Do the political values of the general public form a coherent system? What might be the source of coherence? We view political values as expressions, in the political domain, of more basic personal values. Basic personal values (e.g., security, achievement, benevolence, hedonism) are organized on a circular continuum that reflects their conflicting and compatible motivations. We theorize that this circular motivational structure also gives coherence to political values. We assess this theorizing with data from 15 countries, using eight core political values (e.g., free enterprise, law and order) and ten basic personal values. We specify the underlying basic values expected to promote or oppose each political value. We offer different hypotheses for the 12 non-communist and three post-communist countries studied, where the political context suggests different meanings of a basic or political value. Correlation and regression analyses support almost all hypotheses. Moreover, basic values account for substantially more variance in political values than age, gender, education, and income. Multidimensional scaling analyses demonstrate graphically how the circular motivational continuum of basic personal values structures relations among core political values. This study strengthens the assumption that individual differences in basic personal values play a critical role in political thought.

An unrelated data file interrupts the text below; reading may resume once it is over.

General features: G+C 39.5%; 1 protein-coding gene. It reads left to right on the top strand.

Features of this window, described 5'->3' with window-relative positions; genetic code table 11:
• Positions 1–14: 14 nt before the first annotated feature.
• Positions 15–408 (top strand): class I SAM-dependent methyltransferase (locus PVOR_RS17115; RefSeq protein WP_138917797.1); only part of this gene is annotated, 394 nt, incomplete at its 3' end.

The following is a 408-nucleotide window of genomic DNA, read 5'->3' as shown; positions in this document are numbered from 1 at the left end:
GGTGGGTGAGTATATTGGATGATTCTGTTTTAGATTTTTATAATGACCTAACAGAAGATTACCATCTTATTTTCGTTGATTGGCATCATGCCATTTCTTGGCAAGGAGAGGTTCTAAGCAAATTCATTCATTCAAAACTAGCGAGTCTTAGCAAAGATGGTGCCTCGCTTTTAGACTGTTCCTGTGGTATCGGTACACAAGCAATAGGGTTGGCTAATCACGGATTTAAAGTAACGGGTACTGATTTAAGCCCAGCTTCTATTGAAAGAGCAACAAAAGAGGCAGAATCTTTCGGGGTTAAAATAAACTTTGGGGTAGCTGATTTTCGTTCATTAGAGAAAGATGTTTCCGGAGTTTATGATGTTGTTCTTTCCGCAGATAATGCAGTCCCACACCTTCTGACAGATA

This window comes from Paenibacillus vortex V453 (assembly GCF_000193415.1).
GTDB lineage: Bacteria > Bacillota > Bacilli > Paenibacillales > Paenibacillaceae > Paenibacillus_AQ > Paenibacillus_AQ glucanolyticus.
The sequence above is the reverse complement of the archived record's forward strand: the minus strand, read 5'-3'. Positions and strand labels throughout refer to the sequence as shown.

- Basic personal values
- Political values
- Structure of political thought
- Value coherence
ASJC Scopus subject areas
- Sociology and Political Science